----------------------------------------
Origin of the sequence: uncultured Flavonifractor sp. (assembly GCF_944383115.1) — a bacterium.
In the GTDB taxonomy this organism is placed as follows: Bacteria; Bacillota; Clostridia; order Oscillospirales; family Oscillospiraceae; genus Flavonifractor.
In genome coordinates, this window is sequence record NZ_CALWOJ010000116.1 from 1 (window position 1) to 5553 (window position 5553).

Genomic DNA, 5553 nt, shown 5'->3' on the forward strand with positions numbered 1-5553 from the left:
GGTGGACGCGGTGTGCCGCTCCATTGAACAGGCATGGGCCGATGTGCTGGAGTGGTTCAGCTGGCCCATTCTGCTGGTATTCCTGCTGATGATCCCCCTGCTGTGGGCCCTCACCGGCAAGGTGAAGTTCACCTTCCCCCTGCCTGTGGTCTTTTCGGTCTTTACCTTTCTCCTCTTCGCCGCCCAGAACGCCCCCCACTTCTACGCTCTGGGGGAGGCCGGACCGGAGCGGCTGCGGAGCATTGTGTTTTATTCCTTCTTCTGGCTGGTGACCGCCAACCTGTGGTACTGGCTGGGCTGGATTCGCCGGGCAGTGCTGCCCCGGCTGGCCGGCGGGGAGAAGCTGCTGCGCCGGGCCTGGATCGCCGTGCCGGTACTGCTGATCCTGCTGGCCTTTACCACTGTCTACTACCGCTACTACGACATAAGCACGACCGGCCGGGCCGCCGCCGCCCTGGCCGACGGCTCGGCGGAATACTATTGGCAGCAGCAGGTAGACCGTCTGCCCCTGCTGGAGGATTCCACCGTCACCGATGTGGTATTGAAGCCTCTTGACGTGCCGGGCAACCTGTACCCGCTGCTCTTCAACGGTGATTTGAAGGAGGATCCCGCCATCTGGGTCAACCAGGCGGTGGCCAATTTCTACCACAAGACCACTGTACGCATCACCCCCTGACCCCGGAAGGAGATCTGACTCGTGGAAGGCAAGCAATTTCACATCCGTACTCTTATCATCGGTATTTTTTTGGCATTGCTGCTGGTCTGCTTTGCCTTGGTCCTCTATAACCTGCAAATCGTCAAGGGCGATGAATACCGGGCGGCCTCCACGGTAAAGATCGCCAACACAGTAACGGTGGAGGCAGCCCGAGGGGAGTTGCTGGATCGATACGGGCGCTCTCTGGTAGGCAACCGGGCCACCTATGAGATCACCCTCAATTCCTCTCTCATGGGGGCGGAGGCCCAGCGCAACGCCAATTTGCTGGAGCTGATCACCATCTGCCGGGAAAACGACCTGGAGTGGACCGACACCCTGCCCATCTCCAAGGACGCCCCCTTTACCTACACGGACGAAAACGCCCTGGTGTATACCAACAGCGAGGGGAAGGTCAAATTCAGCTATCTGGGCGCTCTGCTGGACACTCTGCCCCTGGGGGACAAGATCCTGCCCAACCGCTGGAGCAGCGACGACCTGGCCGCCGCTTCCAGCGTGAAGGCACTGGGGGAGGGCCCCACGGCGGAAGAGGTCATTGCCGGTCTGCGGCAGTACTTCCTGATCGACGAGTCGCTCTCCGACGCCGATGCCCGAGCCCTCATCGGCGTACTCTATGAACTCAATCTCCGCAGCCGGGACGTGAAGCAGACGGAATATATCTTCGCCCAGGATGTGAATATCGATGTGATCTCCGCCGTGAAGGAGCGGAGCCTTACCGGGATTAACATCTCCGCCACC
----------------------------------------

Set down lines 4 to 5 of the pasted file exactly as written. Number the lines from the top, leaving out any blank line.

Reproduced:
Genomic DNA, 5553 nt, shown 5'->3' on the forward strand with positions numbered 1-5553 from the left:
GGTGGACGCGGTGTGCCGCTCCATTGAACAGGCATGGGCCGATGTGCTGGAGTGGTTCAGCTGGCCCATTCTGCTGGTATTCCTGCTGATGATCCCCCTGCTGTGGGCCCTCACCGGCAAGGTGAAGTTCACCTTCCCCCTGCCTGTGGTCTTTTCGGTCTTTACCTTTCTCCTCTTCGCCGCCCAGAACGCCCCCCACTTCTACGCTCTGGGGGAGGCCGGACCGGAGCGGCTGCGGAGCATTGTGTTTTATTCCTTCTTCTGGCTGGTGACCGCCAACCTGTGGTACTGGCTGGGCTGGATTCGCCGGGCAGTGCTGCCCCGGCTGGCCGGCGGGGAGAAGCTGCTGCGCCGGGCCTGGATCGCCGTGCCGGTACTGCTGATCCTGCTGGCCTTTACCACTGTCTACTACCGCTACTACGACATAAGCACGACCGGCCGGGCCGCCGCCGCCCTGGCCGACGGCTCGGCGGAATACTATTGGCAGCAGCAGGTAGACCGTCTGCCCCTGCTGGAGGATTCCACCGTCACCGATGTGGTATTGAAGCCTCTTGACGTGCCGGGCAACCTGTACCCGCTGCTCTTCAACGGTGATTTGAAGGAGGATCCCGCCATCTGGGTCAACCAGGCGGTGGCCAATTTCTACCACAAGACCACTGTACGCATCACCCCCTGACCCCGGAAGGAGATCTGACTCGTGGAAGGCAAGCAATTTCACATCCGTACTCTTATCATCGGTATTTTTTTGGCATTGCTGCTGGTCTGCTTTGCCTTGGTCCTCTATAACCTGCAAATCGTCAAGGGCGATGAATACCGGGCGGCCTCCACGGTAAAGATCGCCAACACAGTAACGGTGGAGGCAGCCCGAGGGGAGTTGCTGGATCGATACGGGCGCTCTCTGGTAGGCAACCGGGCCACCTATGAGATCACCCTCAATTCCTCTCTCATGGGGGCGGAGGCCCAGCGCAACGCCAATTTGCTGGAGCTGATCACCATCTGCCGGGAAAACGACCTGGAGTGGACCGACACCCTGCCCATCTCCAAGGACGCCCCCTTTACCTACACGGACGAAAACGCCCTGGTGTATACCAACAGCGAGGGGAAGGTCAAATTCAGCTATCTGGGCGCTCTGCTGGACACTCTGCCCCTGGGGGACAAGATCCTGCCCAACCGCTGGAGCAGCGACGACCTGGCCGCCGCTTCCAGCGTGAAGGCACTGGGGGAGGGCCCCACGGCGGAAGAGGTCATTGCCGGTCTGCGGCAGTACTTCCTGATCGACGAGTCGCTCTCCGACGCCGATGCCCGAGCCCTCATCGGCGTACTCTATGAACTCAATCTCCGCAGCCGGGACGTGAAGCAGACGGAATATATCTTCGCCCAGGATGTGAATATCGATGTGATCTCCGCCGTGAAGGAGCGGAGCCTTACCGGGATTAACATCTCCGCCACC